Sunday, June 29, 2014



I pluck a card from the display.
The words within gargle in my throat
Until my tongue longs to spit the sour.
I swallow the urge,
And place the card back into its slot.
This ritual repeats until options exhaust,
Save the cloying cards below
And the ostentatious offerings above.

How does something so seemingly simple
As purchasing a greeting card
Become a game of betting and bluffing?
I loathe to trite complications.
For whatever you were,
Whatever you are,
Whatever we are…
I know what I am not.

I skulk over to the blank card section.
I can write the truth there.
Not the whole truth.
But enough.
I choose a card with flowers.
You like flowers, don’t you?

- Theresa Milstein

Wednesday, June 4, 2014

How to Make Your First Line POP!

I've known Jessica Bell for years, and I'm lucky to have met her in person in December. She's written a fab series of books (Writing in a Nutshell) to help writers. Read about her newest writer's resource, and find out about Jessica's generous offer

How to Make Your First Line POP!
by Jessica Bell

There’s nothing more important than starting your story right. So don’t forfeit the chance to make sure the first line of your novel really cries for readers’ attention.

There are a few points you might like to consider to make your first line the best it can possibly be. I believe the ideal first line does the following:

1. Poses a question. By this, I do not mean your first sentence should literally be a question; I mean it should introduce a conflict that has the potential to spark readers’ interest.

2. Hints at genre.

3. Is not too long. Punchy works best. Think about those infamous six-word stories: For sale: baby shoes, never worn. They embody so much complexity in so few words, don’t they? Aim for something similarly concise and complex. Think of your first sentence as a complete slice of life. It should conjure vivid imagery and intrigue.

4. Is noticeably related to the plot of your story. Even if a reader doesn’t immediately recognize it as such, the connection will dawn on them further into the book.

Before I give you an example of a good first line, let me show you a weak one:

My name is Janet and I don’t want to see my therapist.

Okay, let’s break this down.

Does it pose a question? Erm … yes, but not a very intriguing one. Something needs to be added for the reader to really want to know why Janet doesn’t want to see her therapist. At the moment, I’m not really interested in why because it hasn’t introduced any conflict.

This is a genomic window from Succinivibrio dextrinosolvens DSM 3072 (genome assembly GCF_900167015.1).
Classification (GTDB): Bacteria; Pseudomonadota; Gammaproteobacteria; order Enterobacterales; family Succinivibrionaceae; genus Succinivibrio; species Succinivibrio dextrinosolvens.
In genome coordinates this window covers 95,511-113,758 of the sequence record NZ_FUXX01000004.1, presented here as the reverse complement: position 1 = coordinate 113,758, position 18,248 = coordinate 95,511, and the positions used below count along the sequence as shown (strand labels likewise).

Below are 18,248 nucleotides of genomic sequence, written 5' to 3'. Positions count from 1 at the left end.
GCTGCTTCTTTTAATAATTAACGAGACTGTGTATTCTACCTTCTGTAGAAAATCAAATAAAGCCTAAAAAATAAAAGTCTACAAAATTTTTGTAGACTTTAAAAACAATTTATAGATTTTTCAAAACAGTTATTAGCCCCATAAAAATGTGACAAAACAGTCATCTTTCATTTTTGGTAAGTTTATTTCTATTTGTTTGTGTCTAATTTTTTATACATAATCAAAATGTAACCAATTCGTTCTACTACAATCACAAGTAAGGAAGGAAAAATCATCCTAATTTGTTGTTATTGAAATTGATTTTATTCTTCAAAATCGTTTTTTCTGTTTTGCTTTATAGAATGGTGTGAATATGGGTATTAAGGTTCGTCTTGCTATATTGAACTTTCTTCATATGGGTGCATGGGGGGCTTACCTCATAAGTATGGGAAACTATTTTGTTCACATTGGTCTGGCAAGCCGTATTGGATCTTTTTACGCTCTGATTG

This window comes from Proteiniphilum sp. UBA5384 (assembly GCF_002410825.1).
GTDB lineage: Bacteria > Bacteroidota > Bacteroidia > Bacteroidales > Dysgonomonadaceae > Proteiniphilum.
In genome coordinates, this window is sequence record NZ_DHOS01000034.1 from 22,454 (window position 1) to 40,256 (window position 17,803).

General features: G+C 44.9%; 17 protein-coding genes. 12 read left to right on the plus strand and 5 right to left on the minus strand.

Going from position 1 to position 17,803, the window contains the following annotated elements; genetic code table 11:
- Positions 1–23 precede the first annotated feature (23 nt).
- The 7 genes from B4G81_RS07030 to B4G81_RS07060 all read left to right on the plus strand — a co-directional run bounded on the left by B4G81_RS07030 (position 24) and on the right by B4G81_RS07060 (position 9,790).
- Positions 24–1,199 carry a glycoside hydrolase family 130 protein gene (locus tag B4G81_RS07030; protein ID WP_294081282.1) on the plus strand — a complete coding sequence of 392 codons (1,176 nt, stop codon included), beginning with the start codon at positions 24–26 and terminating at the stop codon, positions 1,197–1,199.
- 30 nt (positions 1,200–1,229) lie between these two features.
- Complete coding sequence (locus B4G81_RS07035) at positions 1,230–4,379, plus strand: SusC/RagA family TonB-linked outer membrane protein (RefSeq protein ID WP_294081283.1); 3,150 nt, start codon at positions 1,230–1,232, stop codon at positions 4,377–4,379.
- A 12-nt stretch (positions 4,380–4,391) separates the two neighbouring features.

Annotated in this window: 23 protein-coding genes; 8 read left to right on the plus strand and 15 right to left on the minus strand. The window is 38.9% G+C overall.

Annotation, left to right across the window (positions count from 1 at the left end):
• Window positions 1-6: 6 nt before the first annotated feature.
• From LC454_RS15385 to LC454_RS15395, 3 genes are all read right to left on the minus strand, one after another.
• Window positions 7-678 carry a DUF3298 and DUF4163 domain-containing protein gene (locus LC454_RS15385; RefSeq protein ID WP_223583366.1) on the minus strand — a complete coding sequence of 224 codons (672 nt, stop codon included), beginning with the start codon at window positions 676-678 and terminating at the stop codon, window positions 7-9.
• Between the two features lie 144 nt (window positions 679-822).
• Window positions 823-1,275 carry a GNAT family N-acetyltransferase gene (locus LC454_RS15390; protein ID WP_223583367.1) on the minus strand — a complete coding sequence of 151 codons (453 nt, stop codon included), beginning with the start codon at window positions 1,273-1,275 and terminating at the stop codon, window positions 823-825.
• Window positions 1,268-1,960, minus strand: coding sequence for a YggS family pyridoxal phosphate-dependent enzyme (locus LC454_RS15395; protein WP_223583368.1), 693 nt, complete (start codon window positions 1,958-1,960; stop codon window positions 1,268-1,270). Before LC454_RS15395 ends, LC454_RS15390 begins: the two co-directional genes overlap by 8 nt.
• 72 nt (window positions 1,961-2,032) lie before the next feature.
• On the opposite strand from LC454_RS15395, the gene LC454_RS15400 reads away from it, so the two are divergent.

Does it hint at genre? Possibly. Sounds like Women’s Fiction or Chick Lit to me. But honestly, it could be anything. If the next sentence reveals she’s a Cyborg with an identity crisis, then I’d be pretty sure it’s Science Fiction. But why should I wait until the second line?

Is it too long? Nope. At least it’s got that going for it.

Is it heavily related to the plot? I wouldn’t know. All I know is that the narrator’s name is Janet and she is complaining. Not a very compelling character trait to start off with, in my opinion.

Now that we’ve got the weak example out of the way, let’s move on to the strong example.

The deathcare therapists say, “Die happy, live happier.”

Does this pose a question? Yes! Why do people need “deathcare therapy?” It’s obviously not about offering support for the terminally ill, because why would it reference the afterlife? And it’s obviously not something only one therapist said, because it’s written in present tense to express a general truth. So it must be some sort of slogan. Perhaps it’s something that is preached through the media? Is it spiritual in nature? Or do people really get a second chance at life after they die? So many questions. I’m intrigued!

Does it hint at genre? I’d say so. I get a sense of Speculative Fiction or Psychological Thriller. Big change from my previous genre assumption.

Is it too long? No. I think this is a great length. It’s punchy, to the point, and full of intrigue.

Is it heavily related to the plot? I’d assume so. Why offer something so rich with implication if it has nothing to do with the story? From this first line, I’m assuming that this story is about life, death, and finding happiness. And perhaps within a moderately dystopian world.

Now it’s your turn. What’s your first line? Can you make it better?

1. Does your first line pose a question?
2. Does it hint at genre?
3. Is it short and punchy?
4. Is it related to the plot of your story?

Want more advice on how to self-edit your manuscript? Then you might be interested in Jessica’s new release, Polish Your Fiction: A Quick & Easy Self-Editing Guide.

Jessica Bell, a thirty-something Australian-native contemporary fiction author, poet and singer/songwriter/ guitarist, is the Publishing Editor of Vine Leaves Literary Journal and the director of the Homeric Writers’ Retreat & Workshop on the Greek island of Ithaca. She makes a living as a writer/editor for English Language Teaching Publishers worldwide, such as Pearson Education, HarperCollins, MacMillan Education, Education First and Cengage Learning.

Connect with Jessica online:

Writers, share your FIRST LINE 
in the comments section 
and Jessica will give you FEEDBACK
Leave a comment by Friday at midnight, June 6th EST.